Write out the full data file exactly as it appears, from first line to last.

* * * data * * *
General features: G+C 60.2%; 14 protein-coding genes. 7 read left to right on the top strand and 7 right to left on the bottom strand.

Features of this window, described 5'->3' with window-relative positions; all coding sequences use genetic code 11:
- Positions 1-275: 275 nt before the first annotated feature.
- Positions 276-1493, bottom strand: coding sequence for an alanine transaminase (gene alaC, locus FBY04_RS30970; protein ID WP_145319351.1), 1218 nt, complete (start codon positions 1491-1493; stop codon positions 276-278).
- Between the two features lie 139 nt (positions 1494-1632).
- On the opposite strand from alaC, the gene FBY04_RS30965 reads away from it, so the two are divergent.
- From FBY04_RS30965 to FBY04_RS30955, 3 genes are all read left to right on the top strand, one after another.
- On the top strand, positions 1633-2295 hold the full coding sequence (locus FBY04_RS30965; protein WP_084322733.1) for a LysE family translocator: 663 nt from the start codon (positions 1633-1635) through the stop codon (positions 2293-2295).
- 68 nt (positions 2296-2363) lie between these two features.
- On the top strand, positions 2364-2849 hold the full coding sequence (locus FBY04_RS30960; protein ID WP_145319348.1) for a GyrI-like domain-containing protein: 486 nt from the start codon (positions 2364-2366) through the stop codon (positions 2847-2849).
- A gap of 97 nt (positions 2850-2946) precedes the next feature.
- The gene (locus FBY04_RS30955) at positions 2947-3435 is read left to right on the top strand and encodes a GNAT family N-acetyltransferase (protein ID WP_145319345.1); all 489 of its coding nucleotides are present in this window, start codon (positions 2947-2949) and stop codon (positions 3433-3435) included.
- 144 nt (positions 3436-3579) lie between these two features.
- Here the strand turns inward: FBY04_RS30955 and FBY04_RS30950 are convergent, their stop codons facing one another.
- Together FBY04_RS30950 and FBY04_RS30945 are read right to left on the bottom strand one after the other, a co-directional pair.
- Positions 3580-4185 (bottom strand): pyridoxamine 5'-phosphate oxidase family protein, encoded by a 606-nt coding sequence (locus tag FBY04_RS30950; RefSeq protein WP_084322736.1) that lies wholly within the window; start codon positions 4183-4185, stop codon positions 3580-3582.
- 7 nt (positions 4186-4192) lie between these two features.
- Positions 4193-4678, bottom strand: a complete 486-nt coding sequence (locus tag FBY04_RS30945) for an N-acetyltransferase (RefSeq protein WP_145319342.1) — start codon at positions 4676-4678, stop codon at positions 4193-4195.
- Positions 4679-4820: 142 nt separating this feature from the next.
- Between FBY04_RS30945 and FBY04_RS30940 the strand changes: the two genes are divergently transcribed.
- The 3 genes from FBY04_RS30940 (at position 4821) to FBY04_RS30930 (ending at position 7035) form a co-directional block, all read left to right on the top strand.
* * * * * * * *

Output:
General features: G+C 60.2%; 14 protein-coding genes. 7 read left to right on the top strand and 7 right to left on the bottom strand.

Features of this window, described 5'->3' with window-relative positions; all coding sequences use genetic code 11:
- Positions 1-275: 275 nt before the first annotated feature.
- Positions 276-1493, bottom strand: coding sequence for an alanine transaminase (gene alaC, locus FBY04_RS30970; protein ID WP_145319351.1), 1218 nt, complete (start codon positions 1491-1493; stop codon positions 276-278).
- Between the two features lie 139 nt (positions 1494-1632).
- On the opposite strand from alaC, the gene FBY04_RS30965 reads away from it, so the two are divergent.
- From FBY04_RS30965 to FBY04_RS30955, 3 genes are all read left to right on the top strand, one after another.
- On the top strand, positions 1633-2295 hold the full coding sequence (locus FBY04_RS30965; protein WP_084322733.1) for a LysE family translocator: 663 nt from the start codon (positions 1633-1635) through the stop codon (positions 2293-2295).
- 68 nt (positions 2296-2363) lie between these two features.
- On the top strand, positions 2364-2849 hold the full coding sequence (locus FBY04_RS30960; protein ID WP_145319348.1) for a GyrI-like domain-containing protein: 486 nt from the start codon (positions 2364-2366) through the stop codon (positions 2847-2849).
- A gap of 97 nt (positions 2850-2946) precedes the next feature.
- The gene (locus FBY04_RS30955) at positions 2947-3435 is read left to right on the top strand and encodes a GNAT family N-acetyltransferase (protein ID WP_145319345.1); all 489 of its coding nucleotides are present in this window, start codon (positions 2947-2949) and stop codon (positions 3433-3435) included.
- 144 nt (positions 3436-3579) lie between these two features.
- Here the strand turns inward: FBY04_RS30955 and FBY04_RS30950 are convergent, their stop codons facing one another.
- Together FBY04_RS30950 and FBY04_RS30945 are read right to left on the bottom strand one after the other, a co-directional pair.
- Positions 3580-4185 (bottom strand): pyridoxamine 5'-phosphate oxidase family protein, encoded by a 606-nt coding sequence (locus tag FBY04_RS30950; RefSeq protein WP_084322736.1) that lies wholly within the window; start codon positions 4183-4185, stop codon positions 3580-3582.
- 7 nt (positions 4186-4192) lie between these two features.
- Positions 4193-4678, bottom strand: a complete 486-nt coding sequence (locus tag FBY04_RS30945) for an N-acetyltransferase (RefSeq protein WP_145319342.1) — start codon at positions 4676-4678, stop codon at positions 4193-4195.
- Positions 4679-4820: 142 nt separating this feature from the next.
- Between FBY04_RS30945 and FBY04_RS30940 the strand changes: the two genes are divergently transcribed.
- The 3 genes from FBY04_RS30940 (at position 4821) to FBY04_RS30930 (ending at position 7035) form a co-directional block, all read left to right on the top strand.